Setting aside the merits of the hugely controversial Diallo case itself, it's possible to imagine a situation in which an officer forced to make a quick decision could honestly, genuinely and reasonably--but incorrectly--believe a suspect poses a lethal threat. In that case, how should we decide whether legal sanctions should be available against the officer? Should the standard vary based on the particular legal consequence--for example, whether we're deciding whether the officer should be fired, sued for damages, or criminally charged?
That hypothetical assumes the danger is to the officer herself. Some might want to shade the rule towards the civilian on the theory that the officer has voluntarily entered a high-risk career, so she should be expected to exercise more restraint than an ordinary citizen in using deadly force, even if that increases the risk to herself.
Should it matter if the risk is instead to other civilians? In recent weeks, for example, we've seen an attacker stab multiple civilians in a London underground station, and a gunman threaten customers at a Walmart (the London stabber was arrested; the Walmart gunman was fatally shot). If an officer is present when such a situation arises--for example, when the suspect's knife or gun comes out--how sure should she have to be, and about what, before firing?
Again, the officer may have to make a quick decision based on imperfect and incomplete information. In which direction do we want her to err, and how heavily do we want to push her decision in that direction? And when she makes the "wrong" decision in either direction--allowing an innocent bystander to be attacked, or firing on someone who may not have posed a threat or who could have been subdued by other means--do we accept that decision, or punish her (and if so, how severely)?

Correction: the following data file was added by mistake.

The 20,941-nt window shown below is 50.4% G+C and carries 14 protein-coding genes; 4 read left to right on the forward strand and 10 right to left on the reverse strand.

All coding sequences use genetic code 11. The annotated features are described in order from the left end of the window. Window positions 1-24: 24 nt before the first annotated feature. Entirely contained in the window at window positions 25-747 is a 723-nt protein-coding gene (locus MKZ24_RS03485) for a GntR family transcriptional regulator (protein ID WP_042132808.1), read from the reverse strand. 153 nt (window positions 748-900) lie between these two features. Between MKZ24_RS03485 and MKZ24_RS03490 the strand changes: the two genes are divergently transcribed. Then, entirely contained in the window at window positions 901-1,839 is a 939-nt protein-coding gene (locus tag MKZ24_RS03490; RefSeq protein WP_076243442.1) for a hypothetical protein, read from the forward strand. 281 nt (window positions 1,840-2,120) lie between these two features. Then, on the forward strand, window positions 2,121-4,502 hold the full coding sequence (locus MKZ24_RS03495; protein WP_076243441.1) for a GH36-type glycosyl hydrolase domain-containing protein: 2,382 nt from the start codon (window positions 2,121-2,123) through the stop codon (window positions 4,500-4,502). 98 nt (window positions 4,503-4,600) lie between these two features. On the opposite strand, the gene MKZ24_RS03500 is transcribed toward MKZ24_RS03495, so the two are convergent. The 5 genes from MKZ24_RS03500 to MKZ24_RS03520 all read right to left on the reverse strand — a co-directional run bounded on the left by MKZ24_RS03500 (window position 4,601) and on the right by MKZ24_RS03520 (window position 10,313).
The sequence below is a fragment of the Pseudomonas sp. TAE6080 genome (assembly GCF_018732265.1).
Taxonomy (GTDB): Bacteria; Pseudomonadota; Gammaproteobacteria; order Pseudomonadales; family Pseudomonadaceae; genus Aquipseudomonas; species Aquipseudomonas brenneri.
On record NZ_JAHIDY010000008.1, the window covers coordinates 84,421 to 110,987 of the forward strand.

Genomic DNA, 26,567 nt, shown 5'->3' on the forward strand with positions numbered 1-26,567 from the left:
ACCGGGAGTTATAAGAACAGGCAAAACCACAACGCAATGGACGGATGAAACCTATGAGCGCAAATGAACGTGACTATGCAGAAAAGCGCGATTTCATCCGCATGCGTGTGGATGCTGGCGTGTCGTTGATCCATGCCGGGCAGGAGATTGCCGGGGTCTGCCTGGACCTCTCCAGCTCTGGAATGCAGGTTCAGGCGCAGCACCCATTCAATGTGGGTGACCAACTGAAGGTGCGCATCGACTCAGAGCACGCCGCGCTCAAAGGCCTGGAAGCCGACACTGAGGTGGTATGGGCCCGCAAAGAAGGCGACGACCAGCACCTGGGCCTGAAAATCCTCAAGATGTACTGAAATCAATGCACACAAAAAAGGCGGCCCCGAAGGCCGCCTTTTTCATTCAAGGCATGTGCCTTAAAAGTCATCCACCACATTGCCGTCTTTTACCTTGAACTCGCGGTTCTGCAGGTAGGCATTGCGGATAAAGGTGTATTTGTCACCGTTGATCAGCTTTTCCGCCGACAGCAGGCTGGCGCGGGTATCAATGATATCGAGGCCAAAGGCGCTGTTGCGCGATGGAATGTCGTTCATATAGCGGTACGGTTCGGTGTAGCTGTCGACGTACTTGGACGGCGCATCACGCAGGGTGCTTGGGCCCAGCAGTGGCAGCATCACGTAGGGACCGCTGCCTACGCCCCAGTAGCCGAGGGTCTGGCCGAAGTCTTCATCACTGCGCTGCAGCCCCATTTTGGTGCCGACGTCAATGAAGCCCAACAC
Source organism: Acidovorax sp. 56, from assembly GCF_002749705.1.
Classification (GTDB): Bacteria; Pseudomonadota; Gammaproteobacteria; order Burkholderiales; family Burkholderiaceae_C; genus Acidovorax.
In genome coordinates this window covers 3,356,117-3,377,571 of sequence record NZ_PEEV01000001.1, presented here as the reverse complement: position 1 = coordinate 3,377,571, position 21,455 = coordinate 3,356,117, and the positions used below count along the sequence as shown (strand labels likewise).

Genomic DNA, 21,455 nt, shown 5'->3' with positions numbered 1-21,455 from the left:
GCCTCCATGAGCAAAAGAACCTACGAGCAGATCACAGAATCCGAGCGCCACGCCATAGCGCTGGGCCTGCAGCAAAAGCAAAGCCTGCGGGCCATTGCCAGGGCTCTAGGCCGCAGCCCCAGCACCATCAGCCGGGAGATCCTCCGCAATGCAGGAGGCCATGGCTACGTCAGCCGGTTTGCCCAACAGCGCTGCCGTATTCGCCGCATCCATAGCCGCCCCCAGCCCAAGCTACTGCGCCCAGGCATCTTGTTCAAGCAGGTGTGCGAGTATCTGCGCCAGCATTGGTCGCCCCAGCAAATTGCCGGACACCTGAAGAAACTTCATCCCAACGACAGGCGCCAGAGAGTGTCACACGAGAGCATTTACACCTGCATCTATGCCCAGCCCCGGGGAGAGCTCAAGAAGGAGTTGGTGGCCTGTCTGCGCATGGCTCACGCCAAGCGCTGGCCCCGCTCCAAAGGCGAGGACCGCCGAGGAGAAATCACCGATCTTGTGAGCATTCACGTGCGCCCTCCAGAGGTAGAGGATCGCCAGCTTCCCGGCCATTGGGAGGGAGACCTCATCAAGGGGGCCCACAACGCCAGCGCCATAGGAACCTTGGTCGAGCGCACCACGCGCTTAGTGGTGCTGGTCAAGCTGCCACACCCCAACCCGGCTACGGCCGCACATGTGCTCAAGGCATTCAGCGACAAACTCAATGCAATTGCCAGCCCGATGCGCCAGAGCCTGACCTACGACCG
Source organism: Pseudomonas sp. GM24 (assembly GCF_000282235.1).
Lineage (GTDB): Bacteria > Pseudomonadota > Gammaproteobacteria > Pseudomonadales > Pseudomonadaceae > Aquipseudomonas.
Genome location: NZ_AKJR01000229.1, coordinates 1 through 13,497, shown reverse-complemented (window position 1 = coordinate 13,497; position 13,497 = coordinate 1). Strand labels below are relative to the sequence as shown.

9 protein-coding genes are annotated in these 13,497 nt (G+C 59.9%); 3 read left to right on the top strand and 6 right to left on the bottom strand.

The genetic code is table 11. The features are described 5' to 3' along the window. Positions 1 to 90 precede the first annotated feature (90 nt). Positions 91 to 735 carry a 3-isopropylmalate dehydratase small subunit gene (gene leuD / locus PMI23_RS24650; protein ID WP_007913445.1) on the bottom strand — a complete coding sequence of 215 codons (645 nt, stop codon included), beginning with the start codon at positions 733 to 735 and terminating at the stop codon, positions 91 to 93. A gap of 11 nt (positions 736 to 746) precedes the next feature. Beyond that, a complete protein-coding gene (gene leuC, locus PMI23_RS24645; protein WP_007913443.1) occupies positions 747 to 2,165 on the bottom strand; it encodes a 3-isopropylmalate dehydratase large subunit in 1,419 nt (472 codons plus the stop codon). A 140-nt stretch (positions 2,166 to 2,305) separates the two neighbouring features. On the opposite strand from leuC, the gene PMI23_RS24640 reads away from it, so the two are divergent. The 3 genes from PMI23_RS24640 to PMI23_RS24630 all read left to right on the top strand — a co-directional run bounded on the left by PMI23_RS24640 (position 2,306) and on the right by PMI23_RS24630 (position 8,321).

Let's add one more wrinkle. In the previous examples, some might suggest erring on the side of deadly force because if there's going to be a risk of harm to someone, it should be the person who deliberately created the situation, and not the innocent civilian. Does this balance change if the person creating the risk is less morally culpable--for example, if he's clearly mentally ill? Do we want officers to exercise more restraint because this person is less blameworthy--or use the same standard because, blameworthy or not, the risk to the innocent victim is still the same?
These are difficult questions to answer even in the abstract, and become much more so in the tense, high-stakes circumstances in which they arise. Some of the recent use-of-force incidents appear to have involved clearly wrongful conduct by officers, but others are more complicated. Sometimes the question is whether the conduct at issue violated an existing standard; other times our criticism is of the standard itself. If it's the latter, we need to think hard about what that standard should be, and how well it addresses the many complex issues involved with officers' use of force.